by Rob Roper
The Agriculture committee will dig into (get it) H. 409 – An act relating to the control of invasive
plant species. The bill essentially plans for the “eradication and suppression” of “alien species whose introduction causesor is likely to cause economic or environmental harm or harm to human health.” Why these undocumented plants aren’t due the same government benefits and protections as natural born plants is a mystery to me. They’re just doing jobs in the ecosystem that local plants aren’t willing to do.
The Commerce Committee H. 259 – An act relating to increasing the number of members on the liquor control board. Apparently a designated driver is needed.
Holy cow, this is real! When I first saw H. 361 – An act relating to Vermont dollars, introduced by Rep. Fisher of Lincoln, I immediately thought it must be authorizing a new lottery game or something, but was prepared to joke about how they’re crazy enough I Montpelier to want to start printing our own currency to solve the budget gap…. But that’s actually what this is. Fisher wants to start printing some sort of Vermont money. What could go wrong with this plan?! Apparently you can’t make this stuff up, even when you’re trying.
Education will consider two very important bills this week, neither of which appear to be going any where. H. 179 – An act relating to requiring the state to pay for 100 percent of special education expenditures and Rep. Greg Clark’s H. 296 – An act relating to expanding school choice and authorizing the creation of charter schools.
Fish & Wildlife H. 407 – An act relating to imposing a royalty for the extraction of groundwater for commercial resale. There is hereby imposed on each manufacturer a groundwater withdrawal royalty of $0.28 per gallon of groundwater withdrawn from a well or a spring within the state of Vermont for the purpose of sale or the purpose of sale to another for resale. Introduced by Rep. Dave Sharpe, Bristol, (Fisher’s seat-mate) Vermont. Yet another tax on yet another promising Vermont business, not to mention a pretty blatant assault on property rights. But no worries. The bill defines “Manufacturer” as “any processor, bottler, or other person whowithdraws groundwater in the state of Vermont for the purpose of selling or reselling the groundwater for consumption by human beings [emphasis added].” Look for Purina Puppy Chug in a pet store near you.
They will also be taking up H. 53 – An act relating to the Interstate Wildlife Violator Compact. After my experience with the Vermont Monopoly Money bill, I couldn’t bring myself to read what this was about for fear that my initial reaction to what a “wildlife violator” could be might turn out to be what it actually is.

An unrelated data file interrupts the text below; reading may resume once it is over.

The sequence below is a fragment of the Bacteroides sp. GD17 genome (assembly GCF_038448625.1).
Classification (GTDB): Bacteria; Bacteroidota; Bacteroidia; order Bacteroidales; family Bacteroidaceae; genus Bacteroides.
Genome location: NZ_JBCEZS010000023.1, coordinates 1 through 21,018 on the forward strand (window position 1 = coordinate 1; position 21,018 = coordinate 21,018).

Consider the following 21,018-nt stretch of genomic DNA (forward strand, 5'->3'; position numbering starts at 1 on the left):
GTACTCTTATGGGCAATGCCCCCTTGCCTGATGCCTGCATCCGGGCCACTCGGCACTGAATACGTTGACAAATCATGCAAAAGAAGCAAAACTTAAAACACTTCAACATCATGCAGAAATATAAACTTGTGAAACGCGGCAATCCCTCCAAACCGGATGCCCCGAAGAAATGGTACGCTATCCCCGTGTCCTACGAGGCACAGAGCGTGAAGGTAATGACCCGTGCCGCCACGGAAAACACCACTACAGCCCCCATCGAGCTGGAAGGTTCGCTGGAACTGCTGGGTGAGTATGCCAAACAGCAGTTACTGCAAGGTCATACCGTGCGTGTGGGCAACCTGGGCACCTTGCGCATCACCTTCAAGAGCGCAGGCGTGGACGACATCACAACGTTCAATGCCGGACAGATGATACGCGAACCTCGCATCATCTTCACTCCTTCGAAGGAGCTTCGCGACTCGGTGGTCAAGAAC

Government Operations is considering H. 440 – An act relating to creating an agency and secretary of education and amending the membership and purpose of the state board of education. This actually makes some sense.
With H.202 off their plate and over to the senate, the Health Care committee will engage their brains with H. 90 – An act relating to Lyme disease. I will assume they’re against it.
This quote from John Gregg’s article, Census suggests N.H. has an edge, “But three abutters appealed [a developer of low income housing’s act 250 permit], including a Vermont Law School professor who maintained that his enjoyment of growing vegetables, herbs and fruit on his 4.7-acre property would be ‘greatly diminished’ by having to look at houses that might be built on prime farmland in the proposed subdivision,” tells you just how serious the Judiciary Committee’s decision on H. 258 – An act relating to public participation in environmental enforcement proceedings, will be.
The senate is now taking up several bills passed by the house, the most important of which is, of course, H.202, which is now under consideration in Senate Health and Welfare.
The Agriculture Committee will take up H. 52 – An act relating to the definition of poultry products which would make life easier for hunters of quail, pheasant and partridge.
The Government Operations Committee, still laboring with campaign finance reform and marijuana dispensaries, will dive into S. 63 – An act relating to state purchasing from local and socially responsible businesses. This bill proposes to authorize government procurement preferences for local and socially responsible businesses (AKA, businesses that donate money to politicians).
Natural Resources will consider H. 26 – An act relating to limiting the application of fertilizer containing phosphorus or nitrogen to nonagricultural turf, H. 13 – An act relating to deer doing damage to forest resources, and H. 11 – An act relating to the discharge of pharmaceutical waste to state waters.